Background: Hypothyroidism is referred to be a rare but possible cause of hyponatremia. However, there is only poor evidence supporting this association. Since hyponatremia and hypothyroidism are both common conditions themselves, co-occurrence does not have to be causal.
Methods: To address a potential relationship, a retrospective analysis of data from the Division of Endocrinology of the Medical University of Vienna from April 2004 to February 2016 was performed. A total of 8053 hypothyroid patients (48 ± 18 years of age; 71% female) with thyrotropin >4.0 μIU/mL and available blood tests for free thyroxine and sodium (Na+) within maximal ± seven days were included and screened for hyponatremia. Patients' records were searched for concomitant disease and medication when Na+ concentration was <135 mmol/L.
Results: Hyponatremia was present in 448/8053 (5.56%) patients. Analysis of medical history revealed potential alternative causes of hyponatremia in 442/448 (98.88%) patients (i.e., side effects of medication, concomitant underlying disease, or other endocrine disorders). This distribution did not differ between patients suffering from clinical or subclinical hypothyroidism. No case of clinically relevant hyponatremia (Na+ < 130 mmol/L), present in 111/448 (24.78%) patients could be attributed only to hypothyroidism. There was a very weak but statistically significant trend toward a positive association between thyroid function and serum Na+ levels (Na+/thyrotropin: R = 0.022, p = 0.046; Na+/free thyroxine: R = -0.047, p < 0.001).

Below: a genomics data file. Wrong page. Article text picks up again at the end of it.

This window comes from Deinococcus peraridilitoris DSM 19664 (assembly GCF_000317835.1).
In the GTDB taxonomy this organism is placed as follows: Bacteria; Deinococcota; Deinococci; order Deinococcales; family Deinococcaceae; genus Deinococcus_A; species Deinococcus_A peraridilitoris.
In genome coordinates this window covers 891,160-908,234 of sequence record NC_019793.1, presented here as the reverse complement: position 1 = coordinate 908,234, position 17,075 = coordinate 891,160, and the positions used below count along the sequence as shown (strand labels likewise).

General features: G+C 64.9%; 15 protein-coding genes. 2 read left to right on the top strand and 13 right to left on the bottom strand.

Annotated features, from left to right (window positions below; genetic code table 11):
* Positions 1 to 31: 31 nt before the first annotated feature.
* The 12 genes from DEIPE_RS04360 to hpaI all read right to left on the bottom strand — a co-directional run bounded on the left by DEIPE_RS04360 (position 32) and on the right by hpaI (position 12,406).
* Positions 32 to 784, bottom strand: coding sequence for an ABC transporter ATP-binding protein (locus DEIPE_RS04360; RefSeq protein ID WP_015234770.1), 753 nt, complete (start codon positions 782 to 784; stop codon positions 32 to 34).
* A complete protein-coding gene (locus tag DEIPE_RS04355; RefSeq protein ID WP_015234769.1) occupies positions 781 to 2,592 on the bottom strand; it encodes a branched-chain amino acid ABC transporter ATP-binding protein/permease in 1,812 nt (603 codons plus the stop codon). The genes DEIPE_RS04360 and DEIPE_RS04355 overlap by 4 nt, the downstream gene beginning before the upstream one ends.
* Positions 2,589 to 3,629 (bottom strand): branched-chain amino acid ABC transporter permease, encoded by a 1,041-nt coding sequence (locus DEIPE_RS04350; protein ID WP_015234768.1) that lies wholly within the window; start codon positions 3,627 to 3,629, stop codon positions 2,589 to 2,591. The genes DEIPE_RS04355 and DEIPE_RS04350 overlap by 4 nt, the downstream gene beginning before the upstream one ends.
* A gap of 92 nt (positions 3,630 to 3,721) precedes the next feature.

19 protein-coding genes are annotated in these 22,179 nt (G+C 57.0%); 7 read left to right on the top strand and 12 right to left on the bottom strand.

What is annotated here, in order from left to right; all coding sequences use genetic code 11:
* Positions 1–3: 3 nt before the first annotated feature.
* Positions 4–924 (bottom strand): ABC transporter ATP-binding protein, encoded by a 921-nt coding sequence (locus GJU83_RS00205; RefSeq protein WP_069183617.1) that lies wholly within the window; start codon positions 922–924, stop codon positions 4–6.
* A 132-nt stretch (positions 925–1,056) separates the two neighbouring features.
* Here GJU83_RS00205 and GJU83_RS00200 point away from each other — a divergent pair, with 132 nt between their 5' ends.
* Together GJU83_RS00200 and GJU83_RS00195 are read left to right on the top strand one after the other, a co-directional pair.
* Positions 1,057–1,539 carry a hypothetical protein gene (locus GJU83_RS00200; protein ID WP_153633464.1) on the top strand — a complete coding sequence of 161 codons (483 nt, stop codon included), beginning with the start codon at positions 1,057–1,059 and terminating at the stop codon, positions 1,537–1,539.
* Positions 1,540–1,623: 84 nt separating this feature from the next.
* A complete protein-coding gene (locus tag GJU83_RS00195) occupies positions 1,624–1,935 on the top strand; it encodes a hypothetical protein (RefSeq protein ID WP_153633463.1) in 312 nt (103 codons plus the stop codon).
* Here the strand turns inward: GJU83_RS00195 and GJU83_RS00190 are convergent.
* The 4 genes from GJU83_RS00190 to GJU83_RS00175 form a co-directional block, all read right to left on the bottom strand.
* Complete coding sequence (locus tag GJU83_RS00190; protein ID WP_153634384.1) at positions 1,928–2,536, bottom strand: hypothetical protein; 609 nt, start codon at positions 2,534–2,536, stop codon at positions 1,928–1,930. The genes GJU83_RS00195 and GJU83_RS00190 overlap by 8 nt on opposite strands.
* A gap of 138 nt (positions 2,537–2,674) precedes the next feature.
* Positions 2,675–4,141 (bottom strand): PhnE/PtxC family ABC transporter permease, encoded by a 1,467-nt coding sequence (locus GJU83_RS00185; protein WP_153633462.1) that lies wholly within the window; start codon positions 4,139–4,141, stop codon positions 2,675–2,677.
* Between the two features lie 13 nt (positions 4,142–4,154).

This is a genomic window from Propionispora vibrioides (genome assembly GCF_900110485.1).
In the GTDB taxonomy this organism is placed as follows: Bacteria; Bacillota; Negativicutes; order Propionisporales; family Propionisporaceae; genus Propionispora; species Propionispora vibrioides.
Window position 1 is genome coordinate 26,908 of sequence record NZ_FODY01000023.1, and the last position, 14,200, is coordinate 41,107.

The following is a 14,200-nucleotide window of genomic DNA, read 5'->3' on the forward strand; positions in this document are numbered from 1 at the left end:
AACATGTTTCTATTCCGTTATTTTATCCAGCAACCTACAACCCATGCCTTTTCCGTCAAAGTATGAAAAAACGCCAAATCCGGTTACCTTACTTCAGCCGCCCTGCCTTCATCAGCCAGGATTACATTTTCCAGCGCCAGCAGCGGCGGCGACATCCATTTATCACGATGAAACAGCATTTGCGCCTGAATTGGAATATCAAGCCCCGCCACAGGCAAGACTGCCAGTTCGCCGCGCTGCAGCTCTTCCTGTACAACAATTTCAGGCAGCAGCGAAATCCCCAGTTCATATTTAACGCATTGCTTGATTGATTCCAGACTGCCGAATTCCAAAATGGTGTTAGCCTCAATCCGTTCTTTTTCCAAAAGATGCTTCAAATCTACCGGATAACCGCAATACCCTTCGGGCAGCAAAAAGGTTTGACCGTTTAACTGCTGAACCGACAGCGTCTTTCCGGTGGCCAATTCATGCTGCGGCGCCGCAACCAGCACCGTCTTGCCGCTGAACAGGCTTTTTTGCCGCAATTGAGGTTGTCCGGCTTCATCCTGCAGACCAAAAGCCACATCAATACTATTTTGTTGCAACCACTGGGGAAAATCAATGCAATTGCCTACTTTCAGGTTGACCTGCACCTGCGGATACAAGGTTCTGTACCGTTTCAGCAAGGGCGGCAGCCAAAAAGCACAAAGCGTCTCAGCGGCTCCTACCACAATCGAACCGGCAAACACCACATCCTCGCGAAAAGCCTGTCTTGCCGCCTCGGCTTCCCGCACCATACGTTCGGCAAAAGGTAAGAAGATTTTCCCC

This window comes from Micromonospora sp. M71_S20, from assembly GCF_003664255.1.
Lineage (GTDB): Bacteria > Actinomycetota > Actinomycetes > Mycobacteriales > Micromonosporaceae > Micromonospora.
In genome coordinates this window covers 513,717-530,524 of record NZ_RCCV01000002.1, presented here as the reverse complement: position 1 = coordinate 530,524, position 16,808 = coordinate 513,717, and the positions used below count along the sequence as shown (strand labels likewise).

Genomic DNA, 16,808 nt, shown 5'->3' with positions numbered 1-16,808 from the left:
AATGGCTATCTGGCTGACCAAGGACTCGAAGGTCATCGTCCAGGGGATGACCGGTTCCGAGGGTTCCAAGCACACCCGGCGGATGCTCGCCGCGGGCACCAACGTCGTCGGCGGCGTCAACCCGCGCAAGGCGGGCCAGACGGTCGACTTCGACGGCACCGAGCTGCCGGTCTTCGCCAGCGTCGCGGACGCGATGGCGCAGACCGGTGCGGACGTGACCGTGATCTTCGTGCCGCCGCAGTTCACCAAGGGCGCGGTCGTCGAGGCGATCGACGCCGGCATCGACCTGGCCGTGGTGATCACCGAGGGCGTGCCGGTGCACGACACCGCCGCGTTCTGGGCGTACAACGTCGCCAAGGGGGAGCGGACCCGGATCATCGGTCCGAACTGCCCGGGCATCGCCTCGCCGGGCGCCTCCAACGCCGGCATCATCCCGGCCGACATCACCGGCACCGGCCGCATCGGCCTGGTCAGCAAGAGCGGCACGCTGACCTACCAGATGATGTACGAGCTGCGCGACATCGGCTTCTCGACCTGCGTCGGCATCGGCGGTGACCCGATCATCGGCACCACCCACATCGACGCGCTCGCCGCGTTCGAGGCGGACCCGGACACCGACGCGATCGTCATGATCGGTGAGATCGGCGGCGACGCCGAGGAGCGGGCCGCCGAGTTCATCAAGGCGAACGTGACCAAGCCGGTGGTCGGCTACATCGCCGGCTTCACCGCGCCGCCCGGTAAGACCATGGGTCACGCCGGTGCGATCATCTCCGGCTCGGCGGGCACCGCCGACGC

Conclusion: The results suggest that hypothyroid patients with moderate to severe hyponatremia often have other potential explanations for their low serum Na+ concentrations in routine care.
Keywords: electrolyte imbalance; myxedema; sodium disturbances; thyroid disorder.